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"Working Forests": How Land Protection Can Save and Even Make Money

A new issue brief shows how public forestland can be “put to work” to increase revenue in the southern United States.

Public support remains high for land conservation, even in the challenging state of today’s economy. Traditional conservation strategies rely on public institutions to purchase land from private owners and protect these areas by forming parks, wilderness areas, wildlife refuges, and other open spaces. However, since it is becoming increasingly difficult to add conservation expenses to public budgets, states, counties and municipalities can benefit from creating “working forests” that save and even make them money.

The World Resources Institute investigates strategies for working forest land conservation in Forests at Work: A New Model for Local Land Protection. This issue brief provides an overview of how public land, including forestland, can be “put to work” to earn revenue from the ecosystem services they provide. These include sustainable timber production, recreation and hunting fees, and – to the extent that management activities enhance environmental quality – payments for carbon sequestration, endangered species habitats, and/or water quality.

The figure below depicts the net financial benefit of four working forest protection scenarios, based on data and projections for a suburban county in North Carolina:

  • Scenario 1: the traditional approach, where a county or municipality purchases land from willing sellers and protects the land as a county park or other open space designation that has minimal revenue-generating opportunities. For every $1.00 spent, the county receives $.86 back in the form of financial benefits from sources such as higher property tax collections on surrounding lands and the avoided costs of not providing community services and infrastructure if the parcel had been developed into a residential subdivision.

  • Scenario 2: a new model for suburban areas where the locality purchases land but manages it as a working forest. In this scenario, revenues from timber harvest, recreation and sales of ecosystem service credits – such as those for water quality, wildlife habitat and carbon – are built into the management plan. Under this scenario, for every $1.00 spent acquiring the land, the county receives $.90 back.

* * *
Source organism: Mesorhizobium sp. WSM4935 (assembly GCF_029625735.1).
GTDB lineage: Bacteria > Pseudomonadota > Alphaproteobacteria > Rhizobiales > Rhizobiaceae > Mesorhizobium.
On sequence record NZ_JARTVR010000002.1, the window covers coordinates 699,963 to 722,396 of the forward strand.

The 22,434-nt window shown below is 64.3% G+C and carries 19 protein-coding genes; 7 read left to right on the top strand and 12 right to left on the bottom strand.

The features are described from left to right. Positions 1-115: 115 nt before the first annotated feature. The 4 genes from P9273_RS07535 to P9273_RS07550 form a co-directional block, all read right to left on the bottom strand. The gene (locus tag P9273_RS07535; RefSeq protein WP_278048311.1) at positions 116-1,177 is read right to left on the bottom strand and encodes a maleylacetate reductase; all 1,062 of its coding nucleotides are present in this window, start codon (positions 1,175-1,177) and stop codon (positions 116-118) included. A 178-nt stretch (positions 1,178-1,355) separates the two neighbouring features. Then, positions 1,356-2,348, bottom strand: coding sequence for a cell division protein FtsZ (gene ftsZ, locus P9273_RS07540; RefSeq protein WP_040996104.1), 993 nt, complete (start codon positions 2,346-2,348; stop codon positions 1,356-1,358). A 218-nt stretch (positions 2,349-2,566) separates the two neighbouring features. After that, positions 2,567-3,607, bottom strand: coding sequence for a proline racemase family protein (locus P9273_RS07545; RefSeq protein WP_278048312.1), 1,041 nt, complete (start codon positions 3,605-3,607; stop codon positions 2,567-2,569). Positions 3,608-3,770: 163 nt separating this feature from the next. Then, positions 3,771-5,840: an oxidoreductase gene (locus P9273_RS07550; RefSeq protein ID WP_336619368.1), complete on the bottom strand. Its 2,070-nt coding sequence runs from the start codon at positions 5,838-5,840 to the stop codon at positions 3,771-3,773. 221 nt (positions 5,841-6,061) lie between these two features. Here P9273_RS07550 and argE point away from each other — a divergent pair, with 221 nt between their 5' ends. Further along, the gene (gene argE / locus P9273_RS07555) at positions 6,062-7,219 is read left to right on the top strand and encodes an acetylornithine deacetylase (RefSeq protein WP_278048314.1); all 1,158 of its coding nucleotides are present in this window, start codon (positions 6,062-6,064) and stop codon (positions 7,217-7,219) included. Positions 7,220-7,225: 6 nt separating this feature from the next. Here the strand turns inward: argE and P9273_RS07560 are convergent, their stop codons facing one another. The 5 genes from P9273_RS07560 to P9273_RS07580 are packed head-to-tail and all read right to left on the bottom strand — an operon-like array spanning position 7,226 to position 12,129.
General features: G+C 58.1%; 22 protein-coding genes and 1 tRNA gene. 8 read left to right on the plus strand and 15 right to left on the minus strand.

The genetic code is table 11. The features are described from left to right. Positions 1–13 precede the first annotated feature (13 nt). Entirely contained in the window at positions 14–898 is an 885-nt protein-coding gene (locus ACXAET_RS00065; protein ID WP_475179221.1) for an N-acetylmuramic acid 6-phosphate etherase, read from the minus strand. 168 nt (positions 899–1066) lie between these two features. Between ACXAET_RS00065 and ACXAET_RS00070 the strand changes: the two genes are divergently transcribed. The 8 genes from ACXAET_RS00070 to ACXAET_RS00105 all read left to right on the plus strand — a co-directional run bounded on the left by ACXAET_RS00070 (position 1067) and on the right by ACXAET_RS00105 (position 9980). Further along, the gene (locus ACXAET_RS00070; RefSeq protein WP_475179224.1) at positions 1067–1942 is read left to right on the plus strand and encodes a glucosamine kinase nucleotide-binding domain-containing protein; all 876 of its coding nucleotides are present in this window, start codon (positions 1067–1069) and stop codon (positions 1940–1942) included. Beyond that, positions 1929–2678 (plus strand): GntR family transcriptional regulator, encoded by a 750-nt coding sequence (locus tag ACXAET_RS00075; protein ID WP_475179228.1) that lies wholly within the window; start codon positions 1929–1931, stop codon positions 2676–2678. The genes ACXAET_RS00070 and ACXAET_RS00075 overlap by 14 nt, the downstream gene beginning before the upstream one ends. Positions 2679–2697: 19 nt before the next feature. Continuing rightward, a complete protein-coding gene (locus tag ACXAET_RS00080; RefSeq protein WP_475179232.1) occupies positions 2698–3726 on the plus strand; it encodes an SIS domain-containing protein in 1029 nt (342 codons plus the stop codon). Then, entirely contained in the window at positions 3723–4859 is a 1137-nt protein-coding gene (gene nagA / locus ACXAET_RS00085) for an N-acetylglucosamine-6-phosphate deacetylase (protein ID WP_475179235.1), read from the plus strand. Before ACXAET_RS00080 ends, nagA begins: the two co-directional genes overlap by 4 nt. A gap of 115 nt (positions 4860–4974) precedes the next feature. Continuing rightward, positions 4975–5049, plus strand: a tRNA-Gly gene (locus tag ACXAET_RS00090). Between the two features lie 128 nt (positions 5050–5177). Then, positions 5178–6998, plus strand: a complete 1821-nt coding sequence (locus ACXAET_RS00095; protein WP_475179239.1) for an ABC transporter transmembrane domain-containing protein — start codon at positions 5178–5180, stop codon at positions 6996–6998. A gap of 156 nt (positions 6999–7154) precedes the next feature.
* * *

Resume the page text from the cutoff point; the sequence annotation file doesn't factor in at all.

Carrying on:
• Scenario 3: the same working forest model as Scenario 3, but the parcel acquired is a bit further away from the suburbs, making land acquisition costs a bit lower. Under this scenario, for every $1.00 spent on the acquisition, the working forest model returns $1.03. In other words, this working forest earns more than it costs.

  • Scenario 4: a model for acquiring land through a conservation easement rather than buying the land outright. Under an easement purchase, the county does not pay the full market price for the land because ownership rights are not acquired. These rights remain with the landowner. The county, however, retains rights to receive revenue from timber and other ecosystem services. Under this scenario, for every $1.00 spent, the county receives $1.37 in financial return.

Gaining revenue from protected forest ecosystems that are managed as working forests is possible and beneficial. The purchase of conservation easements to enable the management of working forests instead of purchasing land for parks can reduce costs and increase revenues to local government. While the financial result of different types of land acquisitions in different locales will vary, this analysis demonstrates why counties and municipal governments interested in getting the most “bang for the buck” out of their conservation dollars should consider a working forest acquisition approach, rather than a more traditional land conservation strategy.

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